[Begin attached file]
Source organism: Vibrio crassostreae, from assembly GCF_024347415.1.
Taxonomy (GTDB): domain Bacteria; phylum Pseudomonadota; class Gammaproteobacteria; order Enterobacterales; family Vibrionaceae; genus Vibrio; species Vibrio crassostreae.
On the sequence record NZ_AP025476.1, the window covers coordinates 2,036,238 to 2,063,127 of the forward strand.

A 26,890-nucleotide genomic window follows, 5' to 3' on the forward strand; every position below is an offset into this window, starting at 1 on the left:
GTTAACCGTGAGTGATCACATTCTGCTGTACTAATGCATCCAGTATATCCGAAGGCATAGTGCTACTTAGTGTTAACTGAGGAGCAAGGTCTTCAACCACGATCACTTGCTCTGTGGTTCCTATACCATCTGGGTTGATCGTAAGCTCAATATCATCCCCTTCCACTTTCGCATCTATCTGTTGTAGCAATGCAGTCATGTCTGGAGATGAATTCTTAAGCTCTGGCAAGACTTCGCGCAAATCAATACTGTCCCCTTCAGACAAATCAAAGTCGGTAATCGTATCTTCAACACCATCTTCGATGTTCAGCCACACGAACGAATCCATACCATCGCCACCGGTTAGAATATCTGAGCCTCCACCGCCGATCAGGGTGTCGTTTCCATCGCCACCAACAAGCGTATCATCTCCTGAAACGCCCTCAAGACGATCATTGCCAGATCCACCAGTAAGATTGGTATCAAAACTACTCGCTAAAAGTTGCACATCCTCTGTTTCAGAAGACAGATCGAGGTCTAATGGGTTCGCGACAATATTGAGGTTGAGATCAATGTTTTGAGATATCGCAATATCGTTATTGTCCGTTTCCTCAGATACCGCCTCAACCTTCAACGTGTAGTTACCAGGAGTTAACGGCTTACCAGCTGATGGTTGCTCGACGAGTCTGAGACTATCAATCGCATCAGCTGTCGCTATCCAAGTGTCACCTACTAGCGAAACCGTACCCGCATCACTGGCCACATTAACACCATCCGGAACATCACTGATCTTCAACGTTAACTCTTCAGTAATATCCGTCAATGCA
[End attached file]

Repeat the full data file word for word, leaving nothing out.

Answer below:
Source organism: Vibrio crassostreae, from assembly GCF_024347415.1.
Taxonomy (GTDB): domain Bacteria; phylum Pseudomonadota; class Gammaproteobacteria; order Enterobacterales; family Vibrionaceae; genus Vibrio; species Vibrio crassostreae.
On the sequence record NZ_AP025476.1, the window covers coordinates 2,036,238 to 2,063,127 of the forward strand.

A 26,890-nucleotide genomic window follows, 5' to 3' on the forward strand; every position below is an offset into this window, starting at 1 on the left:
GTTAACCGTGAGTGATCACATTCTGCTGTACTAATGCATCCAGTATATCCGAAGGCATAGTGCTACTTAGTGTTAACTGAGGAGCAAGGTCTTCAACCACGATCACTTGCTCTGTGGTTCCTATACCATCTGGGTTGATCGTAAGCTCAATATCATCCCCTTCCACTTTCGCATCTATCTGTTGTAGCAATGCAGTCATGTCTGGAGATGAATTCTTAAGCTCTGGCAAGACTTCGCGCAAATCAATACTGTCCCCTTCAGACAAATCAAAGTCGGTAATCGTATCTTCAACACCATCTTCGATGTTCAGCCACACGAACGAATCCATACCATCGCCACCGGTTAGAATATCTGAGCCTCCACCGCCGATCAGGGTGTCGTTTCCATCGCCACCAACAAGCGTATCATCTCCTGAAACGCCCTCAAGACGATCATTGCCAGATCCACCAGTAAGATTGGTATCAAAACTACTCGCTAAAAGTTGCACATCCTCTGTTTCAGAAGACAGATCGAGGTCTAATGGGTTCGCGACAATATTGAGGTTGAGATCAATGTTTTGAGATATCGCAATATCGTTATTGTCCGTTTCCTCAGATACCGCCTCAACCTTCAACGTGTAGTTACCAGGAGTTAACGGCTTACCAGCTGATGGTTGCTCGACGAGTCTGAGACTATCAATCGCATCAGCTGTCGCTATCCAAGTGTCACCTACTAGCGAAACCGTACCCGCATCACTGGCCACATTAACACCATCCGGAACATCACTGATCTTCAACGTTAACTCTTCAGTAATATCCGTCAATGCA